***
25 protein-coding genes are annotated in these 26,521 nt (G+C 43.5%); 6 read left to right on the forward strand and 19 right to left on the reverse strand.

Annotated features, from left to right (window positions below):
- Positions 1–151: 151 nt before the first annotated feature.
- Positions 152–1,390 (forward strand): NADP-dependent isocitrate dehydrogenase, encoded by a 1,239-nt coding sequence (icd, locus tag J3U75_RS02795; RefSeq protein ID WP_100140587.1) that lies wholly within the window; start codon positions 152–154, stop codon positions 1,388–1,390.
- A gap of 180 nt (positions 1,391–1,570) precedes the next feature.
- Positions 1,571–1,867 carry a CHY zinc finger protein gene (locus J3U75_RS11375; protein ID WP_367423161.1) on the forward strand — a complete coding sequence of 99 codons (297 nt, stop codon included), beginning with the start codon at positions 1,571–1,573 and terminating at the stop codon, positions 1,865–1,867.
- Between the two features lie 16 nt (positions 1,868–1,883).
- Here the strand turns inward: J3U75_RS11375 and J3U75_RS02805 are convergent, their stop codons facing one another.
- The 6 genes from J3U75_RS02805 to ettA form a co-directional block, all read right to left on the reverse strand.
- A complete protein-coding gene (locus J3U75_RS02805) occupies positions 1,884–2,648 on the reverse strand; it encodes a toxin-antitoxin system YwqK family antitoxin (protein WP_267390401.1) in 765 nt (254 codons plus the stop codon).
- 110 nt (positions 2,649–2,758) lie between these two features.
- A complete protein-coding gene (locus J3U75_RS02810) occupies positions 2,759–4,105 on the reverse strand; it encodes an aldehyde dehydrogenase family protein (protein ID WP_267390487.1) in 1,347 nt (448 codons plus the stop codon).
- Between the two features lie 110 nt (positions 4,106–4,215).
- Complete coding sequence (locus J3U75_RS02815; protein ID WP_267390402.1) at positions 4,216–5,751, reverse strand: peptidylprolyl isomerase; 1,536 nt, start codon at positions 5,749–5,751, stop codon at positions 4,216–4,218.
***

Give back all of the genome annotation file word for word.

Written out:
25 protein-coding genes are annotated in these 26,521 nt (G+C 43.5%); 6 read left to right on the forward strand and 19 right to left on the reverse strand.

Annotated features, from left to right (window positions below):
- Positions 1–151: 151 nt before the first annotated feature.
- Positions 152–1,390 (forward strand): NADP-dependent isocitrate dehydrogenase, encoded by a 1,239-nt coding sequence (icd, locus tag J3U75_RS02795; RefSeq protein ID WP_100140587.1) that lies wholly within the window; start codon positions 152–154, stop codon positions 1,388–1,390.
- A gap of 180 nt (positions 1,391–1,570) precedes the next feature.
- Positions 1,571–1,867 carry a CHY zinc finger protein gene (locus J3U75_RS11375; protein ID WP_367423161.1) on the forward strand — a complete coding sequence of 99 codons (297 nt, stop codon included), beginning with the start codon at positions 1,571–1,573 and terminating at the stop codon, positions 1,865–1,867.
- Between the two features lie 16 nt (positions 1,868–1,883).
- Here the strand turns inward: J3U75_RS11375 and J3U75_RS02805 are convergent, their stop codons facing one another.
- The 6 genes from J3U75_RS02805 to ettA form a co-directional block, all read right to left on the reverse strand.
- A complete protein-coding gene (locus J3U75_RS02805) occupies positions 1,884–2,648 on the reverse strand; it encodes a toxin-antitoxin system YwqK family antitoxin (protein WP_267390401.1) in 765 nt (254 codons plus the stop codon).
- 110 nt (positions 2,649–2,758) lie between these two features.
- A complete protein-coding gene (locus J3U75_RS02810) occupies positions 2,759–4,105 on the reverse strand; it encodes an aldehyde dehydrogenase family protein (protein ID WP_267390487.1) in 1,347 nt (448 codons plus the stop codon).
- Between the two features lie 110 nt (positions 4,106–4,215).
- Complete coding sequence (locus J3U75_RS02815; protein ID WP_267390402.1) at positions 4,216–5,751, reverse strand: peptidylprolyl isomerase; 1,536 nt, start codon at positions 5,749–5,751, stop codon at positions 4,216–4,218.